I should have made clear the quotes from Lenin for comrades benefit. Here are some that demonstrate the difference between the Marxist view on smashing the bourgeois State, and the reformist Kautskyite view of being able to capture it. The importance of that is being seen in Egypt today. It is clear that any attempt to “capture” the bourgeois State will lead to disaster for the workers. It is that very State whose purpose is to ensure the continued oppression and exploitation of the working-class.

“In this connection Bernstein dwells particularly on Marx’ s The Civil War in France, and tries, quite unsuccessfully, as we have seen, to identify Marx’ s views on the lessons of the Commune with those of Proudhon. Bernstein pays particular attention to the conclusion which Marx emphasized in his 1872 preface to the Communist Manifesto, namely, that “the working class cannot simply lay hold of the ready-made state machinery and wield it for its own purposes"...

As we have seen, Marx meant that the working-class must smash, break, shatter (sprengung, explosion—the expression used by Engels) the whole state machine. But according to Bernstein it would appear as though Marx in these words warned the working class against excessive revolutionary zeal when seizing power.
A cruder more hideous distortion of Marx’ s idea cannot be imagined...
Kautsky did not say a word about the fact that Bernstein attributed to Marx the very opposite of Marx’ s real idea, that since 1852 Marx had formulated the task of the proletarian revolution as being to “smash” the state machine...
Throughout the pamphlet the author speaks of the winning of state power—and no more; that is, he has chosen a formula which makes a concession to the opportunists, inasmuch as it admits the possibility of seizing power without destroying the state machine. The very thing which Marx in 1872 declared to be “obsolete” in the programme of the Communist Manifesto, is revived by Kautsky in 1902...
The point is not at all whether the “ministries” will remain, or whether “committees of specialists” or some other bodies will be set up; that is quite immaterial. The point is whether the old state machine (bound by thousands of threads to the bourgeoisie and permeated through and through with routine and inertia) shall remain, or be destroyed and replaced by a new one. Revolution consists not in the new class commanding, governing with the aid of the old state machine, but in this class smashing this machine and commanding, governing with the aid of a new machine. Kautsky slurs over this basic idea of Marxism, or he does not understand it at all..."


Boffy said...

"In his preface to the third edition of The Civil War in France (this preface is dated March 18, 1891, and was originally published in Neue Zeit), Engels, in addition to some interesting incidental remarks on questions concerning the attitude towards the state, gave a remarkably vivid summary of the lessons of the Commune.[6] This summary, made more profound by the entire experience of the 20 years that separated the author from the Commune, and directed expressly against the "superstitious belief in the state" so widespread in Germany, may justly be called the last word of Marxism on the question under consideration...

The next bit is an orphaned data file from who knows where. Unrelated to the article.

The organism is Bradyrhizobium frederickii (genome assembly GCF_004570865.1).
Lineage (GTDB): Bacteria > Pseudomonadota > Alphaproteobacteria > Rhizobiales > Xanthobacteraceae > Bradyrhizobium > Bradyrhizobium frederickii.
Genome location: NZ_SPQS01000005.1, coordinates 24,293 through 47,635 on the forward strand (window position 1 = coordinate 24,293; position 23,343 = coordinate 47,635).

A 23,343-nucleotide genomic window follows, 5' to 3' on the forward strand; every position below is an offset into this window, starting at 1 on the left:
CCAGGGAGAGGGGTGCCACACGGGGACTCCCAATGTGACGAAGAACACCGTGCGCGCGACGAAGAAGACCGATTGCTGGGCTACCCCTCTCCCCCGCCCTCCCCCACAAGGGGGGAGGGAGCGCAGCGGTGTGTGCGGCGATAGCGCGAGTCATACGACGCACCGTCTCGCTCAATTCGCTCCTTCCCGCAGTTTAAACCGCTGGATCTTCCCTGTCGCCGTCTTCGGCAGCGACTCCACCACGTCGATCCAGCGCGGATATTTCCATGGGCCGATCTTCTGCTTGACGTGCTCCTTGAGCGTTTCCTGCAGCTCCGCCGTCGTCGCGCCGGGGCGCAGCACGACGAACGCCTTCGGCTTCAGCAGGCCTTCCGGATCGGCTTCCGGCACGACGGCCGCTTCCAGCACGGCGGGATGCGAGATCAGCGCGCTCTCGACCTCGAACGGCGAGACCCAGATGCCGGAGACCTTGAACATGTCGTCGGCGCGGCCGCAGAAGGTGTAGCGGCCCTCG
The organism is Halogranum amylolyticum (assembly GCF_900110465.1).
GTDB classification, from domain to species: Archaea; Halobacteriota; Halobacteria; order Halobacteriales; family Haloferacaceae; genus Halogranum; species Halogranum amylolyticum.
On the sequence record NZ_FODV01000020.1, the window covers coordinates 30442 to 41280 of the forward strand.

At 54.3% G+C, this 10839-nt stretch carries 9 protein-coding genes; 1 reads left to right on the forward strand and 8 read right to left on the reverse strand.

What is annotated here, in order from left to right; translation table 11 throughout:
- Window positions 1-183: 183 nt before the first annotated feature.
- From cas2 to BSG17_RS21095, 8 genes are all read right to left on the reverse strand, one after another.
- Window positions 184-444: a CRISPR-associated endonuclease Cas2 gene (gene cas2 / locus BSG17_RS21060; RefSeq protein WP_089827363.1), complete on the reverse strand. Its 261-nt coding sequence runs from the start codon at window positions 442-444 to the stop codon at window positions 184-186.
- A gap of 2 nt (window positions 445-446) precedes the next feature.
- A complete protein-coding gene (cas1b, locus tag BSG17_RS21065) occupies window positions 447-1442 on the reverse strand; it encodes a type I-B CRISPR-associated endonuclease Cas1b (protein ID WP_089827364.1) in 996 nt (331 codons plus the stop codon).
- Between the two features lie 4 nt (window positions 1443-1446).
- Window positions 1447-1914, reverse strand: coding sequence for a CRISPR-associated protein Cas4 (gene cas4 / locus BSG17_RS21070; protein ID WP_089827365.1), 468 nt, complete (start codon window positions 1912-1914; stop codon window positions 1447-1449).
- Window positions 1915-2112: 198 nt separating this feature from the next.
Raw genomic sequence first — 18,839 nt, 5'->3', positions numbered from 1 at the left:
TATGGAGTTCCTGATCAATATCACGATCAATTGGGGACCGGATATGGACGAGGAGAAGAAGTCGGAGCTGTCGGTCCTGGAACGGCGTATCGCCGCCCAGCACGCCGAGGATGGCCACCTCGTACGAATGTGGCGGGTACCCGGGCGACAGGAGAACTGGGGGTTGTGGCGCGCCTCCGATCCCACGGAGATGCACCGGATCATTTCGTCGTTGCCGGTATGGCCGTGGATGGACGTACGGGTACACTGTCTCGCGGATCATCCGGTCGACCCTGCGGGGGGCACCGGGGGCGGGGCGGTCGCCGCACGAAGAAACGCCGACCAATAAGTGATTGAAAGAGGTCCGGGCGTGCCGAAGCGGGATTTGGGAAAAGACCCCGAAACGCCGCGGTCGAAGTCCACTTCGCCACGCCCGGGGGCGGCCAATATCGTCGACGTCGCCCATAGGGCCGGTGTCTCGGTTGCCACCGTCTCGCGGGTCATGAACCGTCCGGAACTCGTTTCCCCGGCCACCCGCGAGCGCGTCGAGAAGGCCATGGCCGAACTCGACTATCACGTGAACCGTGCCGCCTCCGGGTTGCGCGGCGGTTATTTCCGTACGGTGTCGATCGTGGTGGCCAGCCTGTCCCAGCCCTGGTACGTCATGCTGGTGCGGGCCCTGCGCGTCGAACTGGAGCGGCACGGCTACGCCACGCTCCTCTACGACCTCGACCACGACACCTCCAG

Engels emphasized once again that not only under a monarchy, but also under a democratic republic the state remains a state, i.e., it retains its fundamental distinguishing feature of transforming the officials, the 'servants of society", its organs, into the masters of society...

The words, "to smash the bureaucratic-military machine", briefly express the principal lesson of Marxism regarding the tasks of the proletariat during a revolution in relation to the state. And this is the lesson that has been not only completely ignored, but positively distorted by the prevailing, Kautskyite, “interpretation” of Marxism!..

Marx agreed with Proudhon in that they both stood for the “smashing” of the modern state machine. Neither the opportunists nor the Kautskyites wish to see the similarity of views on this point between Marxism and anarchism (both Proudhon and Bakunin) because this is where they have departed from Marxism.

Marx disagreed both with Proudhon and Bakunin precisely on the question of federalism (not to mention the dictatorship of the proletariat). Federalism as a principle follows logically from the petty-bourgeois views of anarchism. Marx was a centralist. There is no departure whatever from centralism in his observations just quoted. Only those who are imbued with the philistine "superstitious belief" in the state can mistake the destruction of the bourgeois state machine for the destruction of centralism!”

Chris said...

Clearly what we are seeing here is a terminological argument.

I don’t think Kautsky or anyone else is saying that workers take over the state and then leave all the judges in place! Or all the generals. If getting rid of them is smashing then so be it. I would call it slicing off the head personally. The point is that you don’t think the workers should even bother with this state, you reject the revolution because you think it so far fetched. Though Egypt has shown that what can be far fetched one day can be a reality the next. Your long long road of co-ops gradually slowly replacing capitalist property and your rejecting workers using state property and taking control of the state (dictatorship of the proletariat) has been questioned by events in Egypt. The idea that Marx and Engels shared your vision of the road to socialism is pure fantasy.

Boffy said...


Anonymous said...

Doesnt look good for lambeth's coop implementation so far - see